Background reading and technical training on geomorphometry and conducting geomorphometric analysis of detailed and regional-scale data. Geophysical modelling – reading and application to the region. Drafting of related research paper.

Year 3

Wider RES and morphometric data comparison. Drafting of further research papers.

Year 3.5

Complete write-up of papers and package as thesis.

Training
& Skills

The student will gain experience of a wide range of research methods relating to remote sensing, geophysical data analysis (optionally on numerical modelling) and Antarctic science in general. The supervisory team covers the wide breadth of methods to be applied and can provide hands-on training in all aspects of the project at Durham and Newcastle Universities The student will be supported to attend international training opportunities (e.g. Karthaus summer school on ‘ice and climate dynamics’) and appropriate national and international conferences. The student will be a member of the Sea Level, Ice and Climate Research Cluster in Geography at Durham (https://www.dur.ac.uk/geography/slic/).

Broader transferable skills (e.g. communicating science, thesis writing, writing for publication, presentation skills) will be developed through various training events at Durham University offered by IAPETUS as well as through Durham’s award winning Career and Research Development (CAROD) group. At all stages the students writing skills will be developed and supported and they will be encouraged to lead papers outlining the project results. The project and supervisory team is designed to give the student broad, multi-disciplinary training including quantitative skills to ensure they have a range of applicable and transferable skills.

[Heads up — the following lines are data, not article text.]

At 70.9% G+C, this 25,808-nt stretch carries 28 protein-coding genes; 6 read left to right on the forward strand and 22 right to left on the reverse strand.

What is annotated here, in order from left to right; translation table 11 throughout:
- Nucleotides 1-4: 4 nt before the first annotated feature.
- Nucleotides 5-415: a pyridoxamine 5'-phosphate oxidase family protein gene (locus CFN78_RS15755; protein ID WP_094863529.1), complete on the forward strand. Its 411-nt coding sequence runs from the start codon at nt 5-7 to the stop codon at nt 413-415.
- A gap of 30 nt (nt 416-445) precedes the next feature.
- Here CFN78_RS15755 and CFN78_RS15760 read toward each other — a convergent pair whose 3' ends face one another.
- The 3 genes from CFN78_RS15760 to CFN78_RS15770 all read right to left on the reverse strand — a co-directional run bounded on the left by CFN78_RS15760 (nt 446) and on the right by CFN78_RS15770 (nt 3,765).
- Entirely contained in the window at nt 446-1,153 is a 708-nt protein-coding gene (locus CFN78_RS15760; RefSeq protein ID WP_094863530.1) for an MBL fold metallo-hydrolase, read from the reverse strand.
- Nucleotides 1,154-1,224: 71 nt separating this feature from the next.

Students will also be encouraged to engage with Scientific Committee on Antarctic Research (SCAR) activities which involve wider international collaboration and discussion and will be supported in doing so by the project supervisors who are active in this area.

References & further reading

Neil Ross, Tom A. Jordan, Robert G. Bingham, Hugh F.J. Corr, Fausto Ferraccioli, Anne Le Brocq, David M. Rippin, Andrew P. Wright, Martin J. Siegert; The Ellsworth Subglacial Highlands: Inception and retreat of the West Antarctic Ice Sheet. GSA Bulletin 2014; 126 (1-2): 3–15. doi: https://doi.org/10.1130/B30794.1

Paxman, G. J. G., Jamieson, S. S. R., Ferraccioli, F., Bentley, M. J., Ross, N., Armadillo, E., Gasson, E. G. W., Leitchenkov, G. & DeConto, R. M. (2018). Bedrock erosion surfaces record former East Antarctic Ice Sheet extent. Geophysical Research Letters 45(9): 4114-4123. https://doi.org/10.1029/2018GL077268

Reese, R., Gudmundsson, G.H., Levermann, A. et al. The far reach of ice-shelf thinning in Antarctica. Nature Clim Change 8, 53–57 (2018). https://doi.org/10.1038/s41558-017-0020-x

Siegert, Martin J. and Kingslake, Jonny and Ross, Neil and Whitehouse, Pippa L. and Woodward, John and Jamieson, Stewart S.R. and Bentley, Michael J. and Winter, Kate and Wearing, Martin and Hein, Andrew S. and Jeofry, Hafeez and Sugden, David E. (2019) Major ice‐sheet change in the Weddell Sector of West Antarctica over the last 5000 years, Reviews of geophysics., 57 (4). pp. 1197-1223. https://doi.org/10.1029/2019RG000651

Stewart S.R. Jamieson, Neil Ross, Jamin S. Greenbaum, Duncan A. Young, Alan R.A. Aitken, Jason L. Roberts, Donald D. Blankenship, Sun Bo, Martin J. Siegert; An extensive subglacial lake and canyon system in Princess Elizabeth Land, East Antarctica. Geology 2016; 44 (2): 87–90. doi: https://doi.org/10.1130/G37220.1

Further Information

Dr Stewart Jamieson
Department of Geography
Durham University
Email: Stewart.Jamieson@durham.ac.uk
Tel: +44 (0) 191 3341990
https://www.durham.ac.uk/staff/stewart-jamieson/

Apply Now